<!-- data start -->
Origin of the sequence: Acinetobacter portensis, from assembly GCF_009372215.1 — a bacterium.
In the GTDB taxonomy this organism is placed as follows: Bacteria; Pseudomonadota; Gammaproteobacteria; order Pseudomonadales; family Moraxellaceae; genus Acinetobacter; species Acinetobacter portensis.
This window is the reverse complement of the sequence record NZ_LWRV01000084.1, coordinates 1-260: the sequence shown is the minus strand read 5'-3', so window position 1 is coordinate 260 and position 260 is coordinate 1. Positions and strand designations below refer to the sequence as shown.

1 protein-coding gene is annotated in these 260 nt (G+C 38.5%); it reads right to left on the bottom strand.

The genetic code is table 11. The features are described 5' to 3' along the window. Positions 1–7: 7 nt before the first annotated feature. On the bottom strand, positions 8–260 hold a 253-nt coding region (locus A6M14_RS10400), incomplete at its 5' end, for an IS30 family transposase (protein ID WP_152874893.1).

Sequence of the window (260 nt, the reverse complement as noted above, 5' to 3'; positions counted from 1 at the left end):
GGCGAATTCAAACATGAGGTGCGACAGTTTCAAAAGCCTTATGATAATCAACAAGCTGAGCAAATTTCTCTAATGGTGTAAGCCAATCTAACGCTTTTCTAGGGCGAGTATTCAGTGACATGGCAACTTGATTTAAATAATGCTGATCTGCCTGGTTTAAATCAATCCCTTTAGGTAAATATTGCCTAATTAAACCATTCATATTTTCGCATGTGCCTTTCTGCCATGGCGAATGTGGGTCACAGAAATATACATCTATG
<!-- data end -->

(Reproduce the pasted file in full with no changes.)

Origin of the sequence: Acinetobacter portensis, from assembly GCF_009372215.1 — a bacterium.
In the GTDB taxonomy this organism is placed as follows: Bacteria; Pseudomonadota; Gammaproteobacteria; order Pseudomonadales; family Moraxellaceae; genus Acinetobacter; species Acinetobacter portensis.
This window is the reverse complement of the sequence record NZ_LWRV01000084.1, coordinates 1-260: the sequence shown is the minus strand read 5'-3', so window position 1 is coordinate 260 and position 260 is coordinate 1. Positions and strand designations below refer to the sequence as shown.

1 protein-coding gene is annotated in these 260 nt (G+C 38.5%); it reads right to left on the bottom strand.

The genetic code is table 11. The features are described 5' to 3' along the window. Positions 1–7: 7 nt before the first annotated feature. On the bottom strand, positions 8–260 hold a 253-nt coding region (locus A6M14_RS10400), incomplete at its 5' end, for an IS30 family transposase (protein ID WP_152874893.1).

Sequence of the window (260 nt, the reverse complement as noted above, 5' to 3'; positions counted from 1 at the left end):
GGCGAATTCAAACATGAGGTGCGACAGTTTCAAAAGCCTTATGATAATCAACAAGCTGAGCAAATTTCTCTAATGGTGTAAGCCAATCTAACGCTTTTCTAGGGCGAGTATTCAGTGACATGGCAACTTGATTTAAATAATGCTGATCTGCCTGGTTTAAATCAATCCCTTTAGGTAAATATTGCCTAATTAAACCATTCATATTTTCGCATGTGCCTTTCTGCCATGGCGAATGTGGGTCACAGAAATATACATCTATG